They knew she would die a few days ago when her brain activity stopped, after being in a coma, after the heart attack brought on by asthma, four months after the birth of her son.
But after, more than anything else, the brutal murder of her father Eric Garner by the NYPD.
His death has been the hardest for me – maybe because NYC, maybe because he was the father of six like my dad was, maybe because there’s a million sweet men selling loosies or cutting some corners at a bodega; they’re the guys who keep NYC running, you know? All of those guys. The ones who let you hang out because you’ve gotten jumpy with some drunk mofo yelling shit at you on the street.
& Just fuck it all that she lost him, and that she lost him like that. No one has to wonder why she poured her heart into activism after that.
What do we do now? How do you respond to such a beautiful, loyal daughter’s call to arms? Maybe we can do something about the high mortality rate of black mothers. Maybe we keep calling for an end to the lawful murder of black people by those who are supposed to serve & protect.
Maybe we do something, dammit, something big and real and full of that heart of hers that felt so much and loved so much and hurt so much it broke.
Ben Barres was a personal hero of mine. He was the person who convinced me, by words and deeds, that trans people are an important tool in the feminist toolkit, precisely because they have lived aware of gender on both sides of the (binary) fence.
He studied glial cells in a search for a cure – or more understanding – of diseases like Parkinson’s & Alzhimer’s. After being diagnosed with pancreatic cancer – which sadly & famously is a cruel & fast cancer – he made sure anyone who needed one got a letter of recommendation.
Brenda Tracy is an incredibly gifted, heartfelt speaker who talks to men about the gang rape she experienced. A local group, Voices of Men, invited her to do seven events in NE Wisconsin. My wife Rachel Crowl made this video of her visit.
A huge thanks to the students of MARS, a group I helped create, for organizing her evening at Lawrence. I am regularly happily astonished by how dedicated younger men are to stopping violence against women and wanting to be the kind of men who step into the kinds of men who take women for granted.
Liberal snowflakes ask white folks not to use the N word. Students object to “scholars” who come to campuses to promote white supremacy, transphobia, and homophobia. Trans and GNC people want correct pronouns used for themselves.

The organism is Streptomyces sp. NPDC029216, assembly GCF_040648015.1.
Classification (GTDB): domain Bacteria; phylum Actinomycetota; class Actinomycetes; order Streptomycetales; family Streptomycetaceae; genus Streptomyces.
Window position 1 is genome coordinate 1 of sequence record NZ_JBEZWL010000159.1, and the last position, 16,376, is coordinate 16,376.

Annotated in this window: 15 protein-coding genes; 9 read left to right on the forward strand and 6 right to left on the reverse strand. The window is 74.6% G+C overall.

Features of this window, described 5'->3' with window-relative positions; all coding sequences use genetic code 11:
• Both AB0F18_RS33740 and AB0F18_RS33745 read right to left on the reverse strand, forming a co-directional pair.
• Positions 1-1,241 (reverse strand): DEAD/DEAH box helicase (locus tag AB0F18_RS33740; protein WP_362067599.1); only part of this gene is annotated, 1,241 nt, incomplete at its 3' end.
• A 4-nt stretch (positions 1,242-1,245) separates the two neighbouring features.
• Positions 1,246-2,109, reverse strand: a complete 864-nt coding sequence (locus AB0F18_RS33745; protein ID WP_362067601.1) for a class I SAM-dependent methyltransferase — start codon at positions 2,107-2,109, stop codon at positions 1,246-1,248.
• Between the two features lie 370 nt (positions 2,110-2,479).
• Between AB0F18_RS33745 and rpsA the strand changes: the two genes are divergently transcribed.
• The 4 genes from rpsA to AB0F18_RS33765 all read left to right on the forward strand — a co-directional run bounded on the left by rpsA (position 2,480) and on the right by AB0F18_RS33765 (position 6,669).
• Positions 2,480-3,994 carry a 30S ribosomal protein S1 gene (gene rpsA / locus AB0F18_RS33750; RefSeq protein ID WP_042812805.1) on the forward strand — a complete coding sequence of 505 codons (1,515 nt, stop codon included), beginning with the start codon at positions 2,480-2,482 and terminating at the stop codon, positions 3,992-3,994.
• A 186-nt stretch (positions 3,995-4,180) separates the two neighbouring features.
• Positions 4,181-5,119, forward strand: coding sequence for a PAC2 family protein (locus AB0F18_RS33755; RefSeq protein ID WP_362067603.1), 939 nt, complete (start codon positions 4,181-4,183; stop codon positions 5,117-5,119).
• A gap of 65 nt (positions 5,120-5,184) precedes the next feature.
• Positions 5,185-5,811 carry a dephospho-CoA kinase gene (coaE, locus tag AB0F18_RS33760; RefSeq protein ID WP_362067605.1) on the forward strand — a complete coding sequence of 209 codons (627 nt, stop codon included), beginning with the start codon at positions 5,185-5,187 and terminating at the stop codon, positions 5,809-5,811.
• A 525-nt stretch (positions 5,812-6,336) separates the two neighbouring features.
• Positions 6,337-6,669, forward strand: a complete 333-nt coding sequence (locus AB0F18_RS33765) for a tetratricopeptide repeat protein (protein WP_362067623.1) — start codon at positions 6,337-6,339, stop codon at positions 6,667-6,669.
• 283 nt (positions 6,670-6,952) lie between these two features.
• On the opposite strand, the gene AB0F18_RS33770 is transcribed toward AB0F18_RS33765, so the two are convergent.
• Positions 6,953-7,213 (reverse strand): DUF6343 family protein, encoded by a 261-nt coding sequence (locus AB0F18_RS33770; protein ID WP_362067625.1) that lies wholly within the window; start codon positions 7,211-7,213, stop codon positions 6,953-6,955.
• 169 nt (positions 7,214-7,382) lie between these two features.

And yet, none of this was censorship. Cultural battlegrounds, yes. Not censorship.
It does matter why these were chosen and speaks to the increasing stupidification of US politics and the hateful, anti intellectual, anti science, anti humanitarian impulses of our current WH.
But the point I want to make is this: this is actual censorship. When a government agency “recommends” words to use and not use, when they restrict how reports are written, when any population is singled out to be disappeared via language, you’re dealing with actual censorship.
So Doug Jones won, which is the least of what should have happened, but what didn’t happen is that white folks are still not getting it – not in the way they vote, and not in a lot of reactions on Facebook.
One friend posted a celebration of the black women who made this happen only to be reprimanded by a white man who wanted to celebrate everyone. #alllivesmatter much?
There’s a lot of “thank you, Alabama!” when it was really the black voting population who need to be thanked.
Because this guy wasn’t just racist, he was sexist and abusive and tranphobic and homophobic and didn’t understand or honor the separation of church and state.
We can thank the Dems. We can be thankful to Doug Jones, and for Doug Jones and his commitment to civil rights.
But to me, I can’t help but feel that black voters came out to honor the memory and secure that much more justice for those four little girls.
And for me, to excoriate racist Jeff Sessions, who left this seat empty when he joined the WH.
So yes, it’s a giant win because Dems never win in Alabama, and one did tonight. But really, my fellow white folks, let’s please honor the black people – and especially the black women – who we owe this to. And let’s listen to them a lot more often, and a lot harder, and remind our local and state and national Dems that over and over again black voters get it right and white voters often do not and we need to learn from that. Because the Dems aren’t going to turn this around until we trust black voters and black intellectuals and black pundits and theorists and writers and even, yes, black celebrities.
Because I am just goddamned tired of you ignoring the truth of every damn election in this country.
This year, because US politics have become so acrimonious, we decided to bring back The December Project – the brainchild of Jenny Boylan, who understood how many of us are lonely and hurting during the holiday season.
Privately and locally, Dylan Scholinski and I have both continued to make ourselves available to trans community folks who need someone to talk to, even if it’s just someone to say “Merry Christmas” or to listen.
So here’s how it works: you email me (firstname.lastname@example.org) or Dylan (email@example.com) with a little bit about yourself and we will write you back and arrange a time to call and talk.
We do this because we do.
No one is making any money.
Your information will remain with us. Everything you say to us is confidential.
We are not trained counselors. We are just friendly people who like to meet new people and to listen and who will judge nothing about you – not your identity, your sexuality, or anything else.
If you are suicidal, we ask instead that you call a suicide hotline: 1-800-273-8255.
Trans LifeLine is of course also always available (& we are so thankful for them): 877-565-8860.